Weaving barbed wire corners, step 1. (click to enlarge)

Weaving barbed wire corners, step 1. (click to enlarge)

Guest post by Patti Stouter about another low tech way to reinforce corners in earthquake zones. More methods are explained at EarthbagStructures.com:
“Corners are one of the most vulnerable parts of buildings in earthquakes. Straight wall earthbag construction has not yet been tested on a shake table or in a severe quake. It may absorb vibrations, but we don’t know for sure yet. Builders need to exercise all caution and build well to save lives.

Weaving barbed wire corners, step 2. (click to enlarge)

Weaving barbed wire corners, step 2. (click to enlarge)

 

Weaving barbed wire corners, step 3. (click to enlarge)

Weaving barbed wire corners, step 3. (click to enlarge)

Earth building expert Fred Webster has seen earth building weaknesses over and over again in damaged buildings and shake table experiments. In his opinion, the corners of earthbag buildings are vulnerable to damage as a quake accelerates a building in one horizontal direction. Tremendous force can be exerted on a corner to pull it apart. This force could pull wire toward the inside of the corner and allow the bags to separate. Bending barbed wire around the corner is better than ending the wire at the corner, but he thinks it is not good enough.

The same kind of detail used in rebar reinforcement for other earth techniques can be applied to earthbag. I call this new detail weaving wire. Barbed wire should be cut to extend 24″/ 60 cm past each corner. When the next course is laid and tamped, tightly pull this extra wire back up onto the upper course. Then lay the next set of barbed wire, extending again out past the corners. We all have great hopes for earthbag as a cheap way to allow the world to build sustainably and safely. But we need to build wisely in seismic risk areas, or engineers will (rightly) insist that it is unsafe and must be heavily reinforced. Heavy reinforcement makes any earth material less sustainable, and much less affordable. Lets use just bags and wire to make the strongest buildings possible.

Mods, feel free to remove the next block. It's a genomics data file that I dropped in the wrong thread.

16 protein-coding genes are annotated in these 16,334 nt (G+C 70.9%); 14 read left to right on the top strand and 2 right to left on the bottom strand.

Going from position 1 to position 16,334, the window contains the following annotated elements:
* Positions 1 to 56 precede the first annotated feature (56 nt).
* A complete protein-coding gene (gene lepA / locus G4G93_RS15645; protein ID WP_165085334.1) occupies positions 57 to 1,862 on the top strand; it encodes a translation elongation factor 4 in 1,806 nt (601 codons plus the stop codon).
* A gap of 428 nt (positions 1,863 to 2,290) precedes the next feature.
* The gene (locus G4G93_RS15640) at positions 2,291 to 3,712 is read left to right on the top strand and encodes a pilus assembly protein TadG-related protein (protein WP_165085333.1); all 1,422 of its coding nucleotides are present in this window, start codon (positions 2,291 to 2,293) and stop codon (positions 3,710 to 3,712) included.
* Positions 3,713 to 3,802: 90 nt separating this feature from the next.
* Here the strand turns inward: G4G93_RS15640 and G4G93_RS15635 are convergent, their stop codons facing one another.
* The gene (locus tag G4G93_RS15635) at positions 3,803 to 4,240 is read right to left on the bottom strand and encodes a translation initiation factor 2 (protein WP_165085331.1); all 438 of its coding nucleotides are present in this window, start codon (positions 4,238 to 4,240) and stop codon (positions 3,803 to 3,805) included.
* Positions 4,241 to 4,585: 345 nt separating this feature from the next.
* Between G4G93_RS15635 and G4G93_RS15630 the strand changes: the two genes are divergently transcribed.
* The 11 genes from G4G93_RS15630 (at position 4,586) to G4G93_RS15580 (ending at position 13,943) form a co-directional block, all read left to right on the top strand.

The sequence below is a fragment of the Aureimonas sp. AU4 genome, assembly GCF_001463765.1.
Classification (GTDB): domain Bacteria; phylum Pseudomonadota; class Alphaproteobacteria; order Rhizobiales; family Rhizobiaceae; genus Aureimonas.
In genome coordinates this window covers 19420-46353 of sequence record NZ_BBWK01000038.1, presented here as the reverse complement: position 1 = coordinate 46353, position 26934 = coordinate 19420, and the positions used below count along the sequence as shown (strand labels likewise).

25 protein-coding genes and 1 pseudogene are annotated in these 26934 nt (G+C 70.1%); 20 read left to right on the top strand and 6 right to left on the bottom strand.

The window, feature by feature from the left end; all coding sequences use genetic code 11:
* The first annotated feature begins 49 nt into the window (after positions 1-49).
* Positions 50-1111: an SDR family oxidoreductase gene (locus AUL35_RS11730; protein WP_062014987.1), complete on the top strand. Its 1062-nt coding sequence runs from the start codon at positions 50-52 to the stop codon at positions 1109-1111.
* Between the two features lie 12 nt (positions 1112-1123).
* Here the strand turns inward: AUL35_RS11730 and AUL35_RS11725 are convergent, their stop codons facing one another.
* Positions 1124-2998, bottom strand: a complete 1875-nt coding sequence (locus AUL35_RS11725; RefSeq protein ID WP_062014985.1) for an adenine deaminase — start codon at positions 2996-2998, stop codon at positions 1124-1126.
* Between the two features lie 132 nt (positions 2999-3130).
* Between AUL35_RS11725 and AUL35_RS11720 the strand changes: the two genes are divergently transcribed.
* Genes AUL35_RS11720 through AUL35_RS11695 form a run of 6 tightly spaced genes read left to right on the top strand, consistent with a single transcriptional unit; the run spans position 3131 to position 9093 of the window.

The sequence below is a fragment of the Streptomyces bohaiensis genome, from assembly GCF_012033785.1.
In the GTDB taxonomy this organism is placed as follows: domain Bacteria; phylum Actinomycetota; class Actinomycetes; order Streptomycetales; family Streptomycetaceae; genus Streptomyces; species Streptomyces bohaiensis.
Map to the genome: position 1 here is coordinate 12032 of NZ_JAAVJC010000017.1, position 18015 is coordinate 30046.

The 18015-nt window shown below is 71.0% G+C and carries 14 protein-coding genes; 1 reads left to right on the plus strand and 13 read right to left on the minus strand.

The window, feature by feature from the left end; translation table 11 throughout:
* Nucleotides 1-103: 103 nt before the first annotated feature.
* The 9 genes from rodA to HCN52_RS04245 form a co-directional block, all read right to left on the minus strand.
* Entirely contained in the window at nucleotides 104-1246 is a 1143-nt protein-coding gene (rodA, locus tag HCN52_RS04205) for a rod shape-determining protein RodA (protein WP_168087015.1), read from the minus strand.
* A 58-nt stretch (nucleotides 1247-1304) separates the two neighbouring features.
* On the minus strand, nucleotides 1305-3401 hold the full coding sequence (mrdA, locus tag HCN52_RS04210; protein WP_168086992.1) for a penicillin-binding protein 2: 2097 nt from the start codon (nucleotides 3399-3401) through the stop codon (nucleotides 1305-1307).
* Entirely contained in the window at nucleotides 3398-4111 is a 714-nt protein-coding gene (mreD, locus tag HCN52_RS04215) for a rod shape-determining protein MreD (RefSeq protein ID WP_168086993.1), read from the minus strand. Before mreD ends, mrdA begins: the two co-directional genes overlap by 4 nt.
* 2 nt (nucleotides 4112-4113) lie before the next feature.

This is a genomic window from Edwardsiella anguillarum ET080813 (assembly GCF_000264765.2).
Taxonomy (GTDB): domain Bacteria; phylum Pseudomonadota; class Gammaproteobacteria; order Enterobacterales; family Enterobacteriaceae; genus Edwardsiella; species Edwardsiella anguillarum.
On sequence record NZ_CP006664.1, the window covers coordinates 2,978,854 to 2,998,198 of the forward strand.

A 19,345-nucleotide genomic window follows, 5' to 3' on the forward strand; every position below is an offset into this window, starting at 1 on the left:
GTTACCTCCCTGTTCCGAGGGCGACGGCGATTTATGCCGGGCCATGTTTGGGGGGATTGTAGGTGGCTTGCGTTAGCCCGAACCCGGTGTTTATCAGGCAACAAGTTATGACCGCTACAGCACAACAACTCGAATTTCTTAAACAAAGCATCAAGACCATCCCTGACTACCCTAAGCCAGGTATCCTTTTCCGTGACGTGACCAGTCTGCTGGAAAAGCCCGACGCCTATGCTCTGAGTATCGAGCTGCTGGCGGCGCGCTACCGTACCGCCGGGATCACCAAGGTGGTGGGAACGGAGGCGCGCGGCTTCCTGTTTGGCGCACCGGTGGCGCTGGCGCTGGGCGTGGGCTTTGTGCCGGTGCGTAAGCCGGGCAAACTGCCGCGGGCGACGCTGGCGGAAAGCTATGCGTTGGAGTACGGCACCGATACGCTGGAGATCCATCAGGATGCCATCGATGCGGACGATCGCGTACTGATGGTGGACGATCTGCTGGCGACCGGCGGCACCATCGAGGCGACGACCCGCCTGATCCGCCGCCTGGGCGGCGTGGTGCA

Source: Patti Stouter – Simple Earth Structures
Patti’s Workshop in New York
“I am running a single earthbag and lime plaster workshop in NY on May 12 from 9:30- 3 pm. It’s the only one I’ll do this year, and it’s filling up fast. People can sign up for the workshop online. We’ll get to see how the lime plaster on my shed weathered NY’s wet climate so far. I hear it looks great.

I also did a skype lecture for the Dartmouth engineering class associated with the $300 House Contest. I have posted the slideshow online here. I would be happy to do some skype discussion with any engineering professor or student considering earthbag or Ubuntu or wattle. I will visit Dartmouth in May also to answer questions and give advice about their projects.
Patti S


Comments

Weaving Barbed Wire Corners — 5 Comments

  1. We do this barbed wire weaving in corners and around windows. I thought I thought of it as I posted photos a year ago of this same thing with in our face book group Temple Weavers and Dwellers.
    Thank You for posting this info.
    Best Wishes from Atitlan, Guatemala
    David Shodowolf

    • It’s not uncommon for people to think of the same or similar things, especially when they’re fairly simple. I know Patty has been talking about this since her trip to Haiti about a year ago. I’ll tell her you wrote.

    • Hi David,
      I live in Guatemala and have been reading about earthbag construction for a while. I’d like to come out to visit and see your building. I’m hoping to train folks on how to build like this.

      Thank You
      David Sgro

    • Hi David
      Thanks for mentioning your experience. I’d love to see the photos, and hear any comments.
      This may be very important for earthbag strength, but I need hints about the best way to apply it.
      Did you have trouble pulling the wire tight enough so it didn’t stick into the plaster? Was there problems with the workers leaning on barbs at the corners? Did you weave both strands of wire every course?
      Patti S

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